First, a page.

Statement by Francine Lamoriello, Executive Vice President, Global Strategies at the U.S. International Trade Commission Hearing on the Transpacific Partnership (Investigation No. TPA-105-001)

“Good Morning. I am Francine Lamoriello, Executive Vice President of Global Strategies for the Personal Care Products Council. Thank you for the opportunity to discuss our industry’s strong support for the Transpacific Partnership (TPP). We believe the TPP will open avenues for our country’s economic growth and the growth of our industry by expanding opportunities to provide our global consumers with the safe and innovative products they trust and enjoy every day.

“The Personal Care Products Council is the leading national trade association representing the global cosmetic and personal care products industry. Founded in 1894, our 600 member companies manufacture, distribute, and supply the vast majority of finished personal care products marketed in the United States. Our companies represent some of the most trusted and beloved brands in personal care today. We represent multi-national companies as well as small and medium-sized companies with annual sales under $5 million.

“According to a recent study by Price Waterhouse Coopers, the U.S. personal care products industry contributed nearly $240 billion to the U.S. GDP, supporting nearly 4 million U.S. jobs.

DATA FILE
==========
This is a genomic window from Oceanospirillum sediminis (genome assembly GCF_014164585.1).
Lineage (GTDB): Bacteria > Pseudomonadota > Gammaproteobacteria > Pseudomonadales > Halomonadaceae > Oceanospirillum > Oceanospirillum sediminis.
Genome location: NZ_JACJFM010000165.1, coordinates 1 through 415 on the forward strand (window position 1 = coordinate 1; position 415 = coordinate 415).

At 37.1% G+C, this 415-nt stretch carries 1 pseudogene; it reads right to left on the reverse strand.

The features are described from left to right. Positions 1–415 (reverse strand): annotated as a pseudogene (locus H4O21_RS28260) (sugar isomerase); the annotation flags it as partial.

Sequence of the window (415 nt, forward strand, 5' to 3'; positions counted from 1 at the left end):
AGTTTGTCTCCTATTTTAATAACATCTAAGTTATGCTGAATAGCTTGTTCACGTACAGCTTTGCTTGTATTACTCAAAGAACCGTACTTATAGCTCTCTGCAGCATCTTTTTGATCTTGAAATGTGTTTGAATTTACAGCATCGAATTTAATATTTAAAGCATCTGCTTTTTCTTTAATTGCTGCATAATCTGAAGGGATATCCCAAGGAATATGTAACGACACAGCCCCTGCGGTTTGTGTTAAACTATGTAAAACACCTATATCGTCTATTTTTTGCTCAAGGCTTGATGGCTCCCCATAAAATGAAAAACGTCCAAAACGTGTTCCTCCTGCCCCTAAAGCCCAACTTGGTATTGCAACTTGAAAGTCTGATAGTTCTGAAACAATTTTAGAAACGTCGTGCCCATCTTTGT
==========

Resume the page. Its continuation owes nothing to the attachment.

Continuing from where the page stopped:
International trade is a critical component to the success of our industry, and significantly contributes to our ability to expand U.S. manufacturing and employment, as well as to support other U.S. industries such as advertising, packaging, and distribution.

“As described in the Price Waterhouse study, our industry exported $16.9 billion worth of products from the U.S. in 2014, and generated a 50% surplus in the balance of trade. In fact, personal care products manufacturers generate the largest trade surplus relative to the value of domestic shipments of all U.S. manufacturing industries.

“TPP partner countries have been important export markets for our industry. Our industry exported products worth more than $5.3 billion to TPP countries in 2014, again, exceeding imports by 50%.

“And, the global reach of the personal care products industry continues to expand at a faster rate than the manufacturing sector overall, averaging a 9.5 percent increase in exports annually from 1990 to 2014. The cosmetics and personal care products industry is a truly global industry, and we are proud of our industry’s export performance. But, as such, our industry is especially dependent on open markets and transparent, consistent regulatory environments around the world. Our support for TPP and free trade agreements generally, reflects these needs.

Our industry is very supportive of the TPP’s achievements in eliminating tariffs, strengthening intellectual property protections, and injecting greater transparency and cooperation in standards setting. The TPP’s inclusion of strong labor and human rights protections and high environmental standards reflect our industry’s own commitments and practices at home and abroad, and will further enhance our trade and investment opportunities.